On arrival at the picnic site, the elder boys would be sent to collect driftwood, while the men prepared fireplaces and spread two or three white duck rick covers, on which the long linen table cloths would be placed. After the initial preparations were completed, the boy would proceed to the end of the sandspit for a swim. Bathing togs in those days would be of the neck to knee type, but were conspicuous by their absence. The few girls who fancied a dip in the briny, generally favoured a secluded nook at the far end of the beach, beyond the Archway Rock, where a sentinel would be posted to ensure privacy. Some adults would organise games for the smaller children, such as baseball, rounders, teazel, drop handkerchief, and the like. I have mentioned no motor boats, but there were usually two or three small sailing boats, and the same number of dinghys. These were always popular with the children, and the owners were kept quite busy.

A shout would announce when the big kettles were boiling, and all would hasten to the dining site. The linen cloths had been spread, and each family brought along their contribution. When all were seated either the village parson or some other head of family would briefly offer thanks for the food. Each person brought their own cup, plates and cutlery and sometimes large boilers of new potatoes and green peas were cooked. Another item on the menu was plum pudding and the children soon discovered which ones had been favoured with a generous addition of three penny and six penny pieces.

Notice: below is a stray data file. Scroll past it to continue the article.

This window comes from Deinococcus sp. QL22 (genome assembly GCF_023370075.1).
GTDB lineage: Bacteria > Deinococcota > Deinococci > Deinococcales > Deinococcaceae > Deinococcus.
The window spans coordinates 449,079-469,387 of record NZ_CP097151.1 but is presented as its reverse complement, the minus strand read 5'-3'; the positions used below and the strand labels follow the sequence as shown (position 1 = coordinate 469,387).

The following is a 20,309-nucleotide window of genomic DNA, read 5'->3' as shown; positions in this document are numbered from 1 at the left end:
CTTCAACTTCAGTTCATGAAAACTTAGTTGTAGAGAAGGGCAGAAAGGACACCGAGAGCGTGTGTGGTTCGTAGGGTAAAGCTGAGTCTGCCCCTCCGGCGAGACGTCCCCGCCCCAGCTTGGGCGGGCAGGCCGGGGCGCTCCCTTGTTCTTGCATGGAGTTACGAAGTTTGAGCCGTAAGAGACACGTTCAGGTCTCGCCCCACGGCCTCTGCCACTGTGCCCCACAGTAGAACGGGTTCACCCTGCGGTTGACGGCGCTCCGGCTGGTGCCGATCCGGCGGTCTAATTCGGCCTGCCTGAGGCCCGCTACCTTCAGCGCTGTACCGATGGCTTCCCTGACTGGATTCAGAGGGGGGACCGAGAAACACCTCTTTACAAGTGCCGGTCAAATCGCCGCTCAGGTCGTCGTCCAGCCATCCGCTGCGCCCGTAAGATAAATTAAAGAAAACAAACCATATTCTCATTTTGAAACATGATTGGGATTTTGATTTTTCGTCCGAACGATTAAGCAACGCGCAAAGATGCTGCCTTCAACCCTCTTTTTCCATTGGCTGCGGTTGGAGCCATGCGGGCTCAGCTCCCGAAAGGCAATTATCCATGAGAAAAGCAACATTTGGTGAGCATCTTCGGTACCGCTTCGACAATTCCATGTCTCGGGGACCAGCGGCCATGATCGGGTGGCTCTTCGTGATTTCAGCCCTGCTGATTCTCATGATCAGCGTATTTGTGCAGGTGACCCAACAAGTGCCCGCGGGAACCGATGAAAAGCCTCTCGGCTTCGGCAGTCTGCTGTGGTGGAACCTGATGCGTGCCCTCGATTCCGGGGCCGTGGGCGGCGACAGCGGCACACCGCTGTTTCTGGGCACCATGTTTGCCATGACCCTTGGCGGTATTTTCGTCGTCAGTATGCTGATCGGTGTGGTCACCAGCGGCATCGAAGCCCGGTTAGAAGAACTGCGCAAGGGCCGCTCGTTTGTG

After any remnants of the food had been safely stowed away, the men would perhaps have a game of cricket, married versus single. The pitch was rather sandy with poor turf so no big scores were recorded. A few keen fishermen would take off to try their luck fishing off the reefs, while others would make for the cockle or pipi beds. These succulent shell fish one of the chief foods of the old time Maori, were usually cooked on return home, as the shells strewn along some driveway, where wheel traffic and the trampling of horses could crush them, provide useful grit for the poultry.

The adolescents would perhaps wander in groups over the low hills toward Kaiteriteri but with the march of time, gorse has been allowed to take charge, and the young people of today are denied the pleasure of the lovely vistas which were available from many vantage points.

On the sandspit I have mentioned, there was a rather rare type of grass growing, spiny rolling grass (Spinifex hirsutis). The seed heads of this grass resemble a ball about 8 or 10 inches in diameter, with long spines protruding from the seeds. When the tide was out, and the wind favourable, these seed heads would blow along the beach faster than any children would run, and the children would have competitions as to which seed head would reach a certain point first.

It is a pity that this old time favourite picnic spot with its sandy flats have been completely eroded by the sea. But perhaps providence ordained it, so that we should be compelled to share our blessings as we were forced to construct good motor roads to Stevens Bay and
Kaiteriteri. These bays have become so popular with visitors from all over New Zealand, that we are again compelled to raise our sights, and the eventual goal must be the formation of a good road near the coast, which will give access to the many bays of equal beauty, which extend right to Totaranui and thence to Takaka. Much of this road would pass through Tasman Park and together with the existing tracks and the genial climate of this area, would open up a veritable paradise for trampers, fishermen, and the general public of New Zealand, who are such ardent lovers of the open spaces and the unspoilt beauty of our country.